4. Juan Fernández Firecrown 

Found only on Robinson Island in the Juan Fernández Islands in Chile, these tiny, colorful birds are Critically Endangered. These birds are threatened by damage to native vegetation cause by herbivorous invasive mammals such as rabbits, and by invasive predators such as rats and feral cats. Their habitat is also being degraded by the spread of invasive plant species, including the Elm-leaf Blackberry. We are hopeful that efforts to remove invasive species by Island Conservation, local partners, and the island community will help native birds such as the Juan Fernández Firecrown thrive once again.

5. Marianas Flying Fox

The Endangered Marianas Flying Fox can be found on the Northern Mariana Islands, Guam, and Ulithi Atoll. The invasive Brown Tree Snake has been a great threat to this small mammal. Overgrazing by introduced deer, feral pigs, and goats is also preventing forest regeneration, which is limiting their habitat. There are 65 species of Flying Foxes and almost half are at risk of extinction. Loss of this animal from an island would be detrimental to the ecosystem because they play such a critical role in seed dispersal and plant pollination.

6. Micronesian Scrubfowl

This stocky bird inhabits islands of the Western Pacific Ocean such as Palau and the Northern Mariana Islands. The Micronesian Scrubfowl, also known as the Micronesian Megapode, is listed as Endangered on the IUCN Redlist, with predation by invasive predators as a top threat. Monitor Lizards, rats, feral cats, dogs, and pigs threaten the species, but conservationists are hopeful for the future as Island Conservation and our partners work to restore islands in Palau to protect this unique bird.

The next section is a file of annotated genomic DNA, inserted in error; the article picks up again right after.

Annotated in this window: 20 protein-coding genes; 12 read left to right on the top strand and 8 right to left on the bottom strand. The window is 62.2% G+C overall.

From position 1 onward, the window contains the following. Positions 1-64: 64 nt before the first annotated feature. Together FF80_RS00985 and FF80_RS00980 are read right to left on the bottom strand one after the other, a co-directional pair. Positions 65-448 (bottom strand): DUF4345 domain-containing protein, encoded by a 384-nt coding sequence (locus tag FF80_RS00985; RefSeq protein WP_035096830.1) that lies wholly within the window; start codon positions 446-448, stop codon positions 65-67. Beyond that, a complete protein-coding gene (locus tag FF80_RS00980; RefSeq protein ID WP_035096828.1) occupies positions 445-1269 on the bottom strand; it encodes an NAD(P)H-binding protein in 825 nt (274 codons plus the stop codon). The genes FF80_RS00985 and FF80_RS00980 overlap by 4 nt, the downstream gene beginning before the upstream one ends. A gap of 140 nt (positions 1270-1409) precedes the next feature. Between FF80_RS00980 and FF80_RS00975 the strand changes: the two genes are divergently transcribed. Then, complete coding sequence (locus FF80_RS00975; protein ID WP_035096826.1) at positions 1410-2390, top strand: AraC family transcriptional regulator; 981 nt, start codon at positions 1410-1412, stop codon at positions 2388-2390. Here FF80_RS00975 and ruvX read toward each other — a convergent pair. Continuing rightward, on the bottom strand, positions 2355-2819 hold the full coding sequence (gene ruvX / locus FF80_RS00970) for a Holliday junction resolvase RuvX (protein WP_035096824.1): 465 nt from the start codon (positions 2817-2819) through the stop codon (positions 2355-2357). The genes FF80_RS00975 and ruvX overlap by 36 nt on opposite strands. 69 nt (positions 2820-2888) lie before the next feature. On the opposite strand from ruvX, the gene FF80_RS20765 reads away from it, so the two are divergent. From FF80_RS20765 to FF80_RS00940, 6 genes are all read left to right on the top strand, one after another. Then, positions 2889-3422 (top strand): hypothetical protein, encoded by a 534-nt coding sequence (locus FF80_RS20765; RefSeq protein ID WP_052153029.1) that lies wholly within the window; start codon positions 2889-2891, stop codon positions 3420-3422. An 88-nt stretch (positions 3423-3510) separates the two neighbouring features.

7. Lister’s Gecko

The Lister’s Gecko is found only on Christmas Island in the Indian Ocean, where the species has not been seen since 2012. Today, it is considered Extinct in the Wild. This small gecko had seen dramatic declines in population, which are attributed to predation by the invasive Wolf Snake as well as invasive Yellow Crazy Ants, rats, centipedes, and feral cats. Lister’s Geckos have undergone a species saving captive breeding program, but without the removal of invasive species from Christmas Island, the species could remain on the long and growing list of species that may never return their remote island home.

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Credit: Parks Australia

Featured photo: Isla Mona, Puerto Rico. Credit: Island Conservation

About Noelle Duerwald

Noelle is an undergraduate student at the University of California, Santa Cruz studying Ecology and Evolutionary Biology. She fell in love with the ocean when she was a child on her grandpa's sailboat. Ever since she has had a passion for conservation and protecting endangered species. She is thrilled to support Island Conservation in its mission of preventing extinctions as a volunteer for the Communications and Science departments. In her free time Noelle enjoys cooking, hiking, and scuba diving in the kelp forests of Monterey Bay.